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Katy, a red crawler tractor, belonged to the Highway Department of the City of Geoppolis. She was not used in winter, however, until a huge snow storm snowed in the whole city. Then Katy plowed out everyone.
Cantankerous Ezra keeps rebuffing his nosy neighbor Old Betty when she tries to give him advice on how to survive the cold winter nights, until she finally discovers that his five dogs are his private source for warmth.
Stella and her little brother, Sam, are spending the day playing in the snow. The forest, snowballs, snow angels and the mysterious white stuff itself provide fuel for Sam's questions and Stella's answers as they discover the world of winter together.
No book has captured the magic and sense of possibility of the first snowfall better than The Snowy Day. Universal in its appeal, the story has become a favorite of millions, as it reveals a child's wonder at a new world, and the hope of capturing and keeping that wonder forever.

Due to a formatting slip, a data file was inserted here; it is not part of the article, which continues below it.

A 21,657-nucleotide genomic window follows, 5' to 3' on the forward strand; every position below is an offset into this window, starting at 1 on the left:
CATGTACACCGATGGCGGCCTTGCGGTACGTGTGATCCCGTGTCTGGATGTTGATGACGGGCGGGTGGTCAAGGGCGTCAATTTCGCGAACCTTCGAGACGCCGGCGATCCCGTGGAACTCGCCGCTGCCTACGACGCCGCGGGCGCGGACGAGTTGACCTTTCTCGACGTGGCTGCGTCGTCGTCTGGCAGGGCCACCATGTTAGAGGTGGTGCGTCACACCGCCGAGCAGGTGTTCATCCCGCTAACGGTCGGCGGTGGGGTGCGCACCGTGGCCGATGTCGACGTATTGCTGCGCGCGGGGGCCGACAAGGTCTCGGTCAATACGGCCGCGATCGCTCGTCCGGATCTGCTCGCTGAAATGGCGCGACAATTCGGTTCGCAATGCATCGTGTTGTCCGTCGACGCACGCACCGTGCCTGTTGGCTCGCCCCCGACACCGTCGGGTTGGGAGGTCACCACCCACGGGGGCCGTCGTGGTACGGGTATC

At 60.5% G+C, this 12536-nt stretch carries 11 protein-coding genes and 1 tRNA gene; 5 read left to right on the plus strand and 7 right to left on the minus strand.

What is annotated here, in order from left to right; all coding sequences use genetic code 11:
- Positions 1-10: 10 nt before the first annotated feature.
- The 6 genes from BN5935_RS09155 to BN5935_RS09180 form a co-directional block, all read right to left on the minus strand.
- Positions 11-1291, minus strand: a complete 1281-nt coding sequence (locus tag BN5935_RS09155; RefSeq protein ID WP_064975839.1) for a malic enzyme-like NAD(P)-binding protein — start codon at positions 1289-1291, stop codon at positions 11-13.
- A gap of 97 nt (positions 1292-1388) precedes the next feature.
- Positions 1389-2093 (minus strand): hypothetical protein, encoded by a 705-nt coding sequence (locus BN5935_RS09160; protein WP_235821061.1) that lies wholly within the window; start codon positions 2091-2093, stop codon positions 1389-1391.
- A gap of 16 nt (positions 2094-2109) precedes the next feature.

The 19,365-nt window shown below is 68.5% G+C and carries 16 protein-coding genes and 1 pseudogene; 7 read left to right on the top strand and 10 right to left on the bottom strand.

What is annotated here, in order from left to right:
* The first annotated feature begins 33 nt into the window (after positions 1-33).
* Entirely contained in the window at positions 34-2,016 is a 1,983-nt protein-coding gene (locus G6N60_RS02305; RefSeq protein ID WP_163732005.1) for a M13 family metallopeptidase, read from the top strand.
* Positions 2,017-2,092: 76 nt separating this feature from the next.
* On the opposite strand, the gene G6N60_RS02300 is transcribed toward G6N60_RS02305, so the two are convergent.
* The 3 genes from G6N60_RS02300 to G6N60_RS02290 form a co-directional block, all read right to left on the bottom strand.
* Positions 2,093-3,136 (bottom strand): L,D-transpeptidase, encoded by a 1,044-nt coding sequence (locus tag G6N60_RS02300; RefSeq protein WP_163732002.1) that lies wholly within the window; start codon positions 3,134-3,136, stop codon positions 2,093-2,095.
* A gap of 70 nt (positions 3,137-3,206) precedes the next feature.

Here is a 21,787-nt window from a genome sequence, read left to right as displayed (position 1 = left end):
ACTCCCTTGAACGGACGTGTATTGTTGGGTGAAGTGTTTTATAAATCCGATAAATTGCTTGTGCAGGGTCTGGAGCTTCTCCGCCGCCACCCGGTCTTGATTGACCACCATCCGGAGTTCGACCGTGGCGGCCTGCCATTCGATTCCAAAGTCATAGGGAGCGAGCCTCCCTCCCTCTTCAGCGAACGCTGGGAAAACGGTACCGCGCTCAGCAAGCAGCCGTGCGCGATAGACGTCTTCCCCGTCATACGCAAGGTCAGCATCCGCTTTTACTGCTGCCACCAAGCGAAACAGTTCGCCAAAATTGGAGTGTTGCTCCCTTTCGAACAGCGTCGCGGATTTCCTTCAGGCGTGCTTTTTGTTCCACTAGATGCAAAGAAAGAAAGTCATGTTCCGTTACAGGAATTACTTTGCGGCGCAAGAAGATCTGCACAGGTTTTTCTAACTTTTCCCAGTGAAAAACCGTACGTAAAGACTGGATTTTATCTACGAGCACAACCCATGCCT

Moonlit scenes of the farmyard under snow show Reynard the fox prowling near the henhouse. He's hungry, but Tomten, the kindly old troll who guards the henhouse at night, shares his porridge with the fox and the hens are safe--for another night.
A polar bear cub has lost his mother in the snow-covered forest. Unable to find her after a long search, he decides to build a big white bear out of snow to keep him company while he waits. His forest friends arrive one by one to help him, but when darkness falls, their own mothers call them home. The little white bear is left alone again. The cub cuddles close to the snow bear and falls fast asleep. But listen! As dawn breaks, who comes sniffing and searching through the trees?
A dilapidated old barn shelters a wide variety of animals, including snakes, porcupines, cats, and a skunk, during the sub-zero winter temperature of Maine, while they wait for the first signs of spring.
Irene's determination to brave the winds and snows of winter to deliver her hardworking mother's package is appropriate January reading as is Karen Gundersheimer's Happy Winter and Ruth Craft's Winter Bear.
Harry waited and waited for the snow to come. And when it did finally fall, it fell only in the slightest, lightest dusting he could barely see. But Harry went out anyway, with a spoon and plate, carefully scooped out just enough, and made a small, small snow king. And then--when he went inside for lunch, his snow king disappeared! Who took it?